Despite what their album titles would have you believe, CocoRosie have never been one for telling stories—or at least not the cohesive, plot-driven stories Stephen King and Dan Brown would have us believe is the mark of a true narrative. But Tales Of A Grass Widow is the closest they’ve come yet: part childhood bedtime story/part warning tale of mortality. Sisters Bianca and Sierra Casady have shown on previous albums that they have a way with words. The kind of way where the lyrics smash into each other, flicked out of the sisters’ mouths by perpetually loose tongues. And they have a definite style: Sienna attempted a career as an opera singer in Paris; Bianca raps and everyone cringes. 2010’s Grey Oceans and 2007’s Adventures Of Ghosthorse And Stillborn were exercises in getting lost. Their linguistic playfulness and musical grab bag style left the listener either feeling proud of himself, car sick, or annoyed. But Tales Of A Grass Widow is missing the ego of past albums. Rather than attempting to mock or challenge the listener, CocoRosie seem content to merely satiate him.

Musically speaking, the album is impressive, or at least determined to succeed. It’s a confusing mix of the celestial and the decaying. But confusion is where CocoRosie are most comfortable. They record albums in bathrooms, sing like they’re still struggling through a speech class, and make noise with anything in their immediate vicinity. Take the album’s opening track, “After The Afterlife.” The song splits open with speaker-shifting spacy buzzing followed by an angelic chorus of “Welcome to the afterlife” repeated until you feel like you’ve just parted a curtain of stars leading to God’s bathroom. Then, as things often happen when CocoRosie are in charge, things get a little darker. A pulsing beat collapses on the melody and the angelic voices are replaced by Bianca’s desolate croon and a drunk-sounding piano.
Two of the most interesting tracks on the album, “Tearz For Animals,” and the closer “Poison,” feature Antony Hegarty (Hercules and Love Affair, Antony And The Johnsons). He’s collaborated with the duo before (on “Beautiful Boyz” off Noah’s Ark) but given the significance of these tracks in Grass Widow, it seems the trio has finally worked through that initial haze of where they all stand as collaborators. Whereas in “Beautiful Boyz” there seems to be a hesitation or lack of connection between CocoRosie and Hegarty, “Tearz For Animals” allows Hegarty’s crystalized vibrato to lift up the sisters’ vocals and weave its way in and out of the track like a post-pubescent Tiny Tim stuck inside a pinball machine. 

The most obvious departure from their previous work is “Far Away,” which, though saddled with that same moist-soil solemnity we’ve grown to expect, utilizes synths and keys to create an atmosphere that seems to be fighting against itself. Soft and unassuming beeps are suddenly sliced by a brief screech, like an alarm half-a-mile away, which builds until the song breaks down into a dance hall-esque montage of the previous three minutes. This mid-album surprise is followed by “Roots Of My Hair,” which is arguably the most standard CocoRosie blurry lullaby. There’s a toy piano and slowly plodding drums, then a sitar? Some comfort in knowing not much has changed.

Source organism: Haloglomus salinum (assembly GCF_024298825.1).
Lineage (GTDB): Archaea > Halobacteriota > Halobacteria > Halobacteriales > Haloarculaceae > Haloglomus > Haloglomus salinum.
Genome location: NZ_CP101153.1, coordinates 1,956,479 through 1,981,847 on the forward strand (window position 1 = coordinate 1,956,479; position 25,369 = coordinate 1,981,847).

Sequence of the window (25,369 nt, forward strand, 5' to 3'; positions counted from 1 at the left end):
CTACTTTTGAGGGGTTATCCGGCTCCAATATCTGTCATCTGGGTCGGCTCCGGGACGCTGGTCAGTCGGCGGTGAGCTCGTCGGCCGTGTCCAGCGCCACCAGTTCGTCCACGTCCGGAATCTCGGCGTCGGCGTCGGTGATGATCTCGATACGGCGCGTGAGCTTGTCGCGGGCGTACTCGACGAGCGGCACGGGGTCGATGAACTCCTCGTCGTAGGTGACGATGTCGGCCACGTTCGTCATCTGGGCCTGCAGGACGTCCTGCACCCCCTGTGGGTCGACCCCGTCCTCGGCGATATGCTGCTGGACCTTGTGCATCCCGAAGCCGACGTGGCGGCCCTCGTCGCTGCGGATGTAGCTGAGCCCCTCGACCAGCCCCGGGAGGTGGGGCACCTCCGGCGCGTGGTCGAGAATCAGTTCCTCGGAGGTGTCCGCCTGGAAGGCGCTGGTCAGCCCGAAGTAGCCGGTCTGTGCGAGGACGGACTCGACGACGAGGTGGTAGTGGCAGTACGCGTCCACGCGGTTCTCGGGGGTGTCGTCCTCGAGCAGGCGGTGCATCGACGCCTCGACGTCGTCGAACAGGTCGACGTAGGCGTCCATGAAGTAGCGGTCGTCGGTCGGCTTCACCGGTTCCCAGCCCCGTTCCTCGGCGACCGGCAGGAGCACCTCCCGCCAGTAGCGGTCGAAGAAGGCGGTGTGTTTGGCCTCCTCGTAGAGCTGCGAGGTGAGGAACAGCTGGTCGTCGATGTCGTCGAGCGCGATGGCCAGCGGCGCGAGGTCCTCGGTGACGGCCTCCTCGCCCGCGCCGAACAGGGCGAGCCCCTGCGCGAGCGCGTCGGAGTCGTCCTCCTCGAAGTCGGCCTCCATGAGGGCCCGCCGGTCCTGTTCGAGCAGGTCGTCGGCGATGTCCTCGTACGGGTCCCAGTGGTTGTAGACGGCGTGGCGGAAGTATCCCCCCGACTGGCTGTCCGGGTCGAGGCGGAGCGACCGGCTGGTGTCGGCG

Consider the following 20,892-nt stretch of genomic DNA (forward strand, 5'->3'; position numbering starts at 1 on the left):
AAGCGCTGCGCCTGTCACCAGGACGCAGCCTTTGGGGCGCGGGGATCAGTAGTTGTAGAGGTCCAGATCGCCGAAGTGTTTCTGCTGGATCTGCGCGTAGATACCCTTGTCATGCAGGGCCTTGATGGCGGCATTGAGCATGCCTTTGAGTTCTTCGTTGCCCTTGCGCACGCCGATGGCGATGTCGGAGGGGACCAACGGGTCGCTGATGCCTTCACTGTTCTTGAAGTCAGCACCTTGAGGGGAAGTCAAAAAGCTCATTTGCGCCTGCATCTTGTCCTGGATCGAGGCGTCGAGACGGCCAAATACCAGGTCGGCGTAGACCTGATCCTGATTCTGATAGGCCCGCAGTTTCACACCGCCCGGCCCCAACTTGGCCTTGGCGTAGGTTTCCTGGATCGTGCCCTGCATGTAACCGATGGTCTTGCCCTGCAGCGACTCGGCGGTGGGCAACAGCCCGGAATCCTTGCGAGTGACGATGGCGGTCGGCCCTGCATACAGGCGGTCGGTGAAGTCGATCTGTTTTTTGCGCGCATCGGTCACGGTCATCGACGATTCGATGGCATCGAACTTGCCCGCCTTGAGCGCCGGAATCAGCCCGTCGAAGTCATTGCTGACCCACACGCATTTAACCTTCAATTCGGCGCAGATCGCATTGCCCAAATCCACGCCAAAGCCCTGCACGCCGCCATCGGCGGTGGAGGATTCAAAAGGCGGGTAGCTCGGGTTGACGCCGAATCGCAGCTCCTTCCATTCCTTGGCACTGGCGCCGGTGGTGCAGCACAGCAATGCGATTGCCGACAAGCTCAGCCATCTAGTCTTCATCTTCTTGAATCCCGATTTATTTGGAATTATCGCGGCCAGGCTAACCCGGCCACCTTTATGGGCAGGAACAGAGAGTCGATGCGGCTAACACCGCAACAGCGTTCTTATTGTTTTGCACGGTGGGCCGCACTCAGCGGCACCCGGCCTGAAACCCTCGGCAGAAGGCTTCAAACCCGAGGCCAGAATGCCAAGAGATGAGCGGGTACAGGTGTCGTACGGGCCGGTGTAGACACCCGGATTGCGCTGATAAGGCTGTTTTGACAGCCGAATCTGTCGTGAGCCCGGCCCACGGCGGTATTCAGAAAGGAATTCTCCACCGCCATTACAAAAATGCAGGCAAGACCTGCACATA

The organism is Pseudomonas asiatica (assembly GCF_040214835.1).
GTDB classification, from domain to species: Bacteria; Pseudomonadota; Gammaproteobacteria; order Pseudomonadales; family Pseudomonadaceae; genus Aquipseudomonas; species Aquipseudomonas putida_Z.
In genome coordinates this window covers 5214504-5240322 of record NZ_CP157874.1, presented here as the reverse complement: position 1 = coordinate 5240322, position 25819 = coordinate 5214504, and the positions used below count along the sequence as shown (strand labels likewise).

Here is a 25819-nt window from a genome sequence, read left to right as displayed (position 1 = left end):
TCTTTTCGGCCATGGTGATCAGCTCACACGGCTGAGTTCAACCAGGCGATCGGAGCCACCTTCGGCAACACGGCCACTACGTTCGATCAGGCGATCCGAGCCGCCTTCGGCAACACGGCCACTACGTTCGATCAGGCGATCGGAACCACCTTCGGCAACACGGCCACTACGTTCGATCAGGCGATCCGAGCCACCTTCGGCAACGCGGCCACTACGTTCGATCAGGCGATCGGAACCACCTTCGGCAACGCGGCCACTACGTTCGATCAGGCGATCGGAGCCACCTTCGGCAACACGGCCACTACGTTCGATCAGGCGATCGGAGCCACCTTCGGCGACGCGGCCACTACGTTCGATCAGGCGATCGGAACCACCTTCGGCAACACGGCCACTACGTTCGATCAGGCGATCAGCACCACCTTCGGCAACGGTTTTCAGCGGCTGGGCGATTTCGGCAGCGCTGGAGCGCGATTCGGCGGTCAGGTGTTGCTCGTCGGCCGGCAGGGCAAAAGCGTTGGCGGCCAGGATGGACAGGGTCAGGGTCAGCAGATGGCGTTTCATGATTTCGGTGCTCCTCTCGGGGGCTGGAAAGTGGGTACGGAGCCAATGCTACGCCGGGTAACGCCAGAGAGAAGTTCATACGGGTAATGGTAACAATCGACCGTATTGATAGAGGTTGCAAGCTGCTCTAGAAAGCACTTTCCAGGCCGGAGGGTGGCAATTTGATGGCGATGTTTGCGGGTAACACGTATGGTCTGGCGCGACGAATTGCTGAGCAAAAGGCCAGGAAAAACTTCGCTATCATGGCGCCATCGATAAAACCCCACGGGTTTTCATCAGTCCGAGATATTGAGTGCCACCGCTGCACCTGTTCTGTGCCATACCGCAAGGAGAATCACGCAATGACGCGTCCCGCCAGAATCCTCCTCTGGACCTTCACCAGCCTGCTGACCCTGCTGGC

“End Of Time” has CocoRosie aggressively relying on the strange baby-rap the duo continually returns to, because it’s become their signature sound as well as their most frequently scorned one. At the start of the song, “I don’t need no human friends” falls heavily from Bianca’s mouth—a sentiment that lingers throughout the track—and plods around until the end. The intro to “End Of Time” was used in a live performance of “Werewolf” in 2007, when the pair turned the gem of a song into a rap parody of itself.

As far as low points go, “Broken Chariot” is pretty low. If it’s possible for a song to take itself too seriously, this one does. It makes heavy use of what I’m assuming is some kind of wooden flute, which is either a misplaced nod to their Native American heritage or just annoying. In the soundtrack of National Geographic documentaries, “Broken Chariot” would be playing during the moment the Plains animals reemerge after a cooling rain. And everyone changes the channel during that part. 

Tales of A Grass Widow is not a flawless album—in fact, it’s very flawed. But CocoRosie want it to be flawed, I think. Most of what the pair produces, both live and recorded, is flowery, crowded or out-of-touch with reality. But we’re into it anyway. CocoRosie doesn’t make albums destined for critical acclaim and prizes in cultural sensitivity. They make albums that make you squint and stare at the floor and convince yourself you like it, maybe. And somehow, you’ll find yourself listening until you’re sure you do.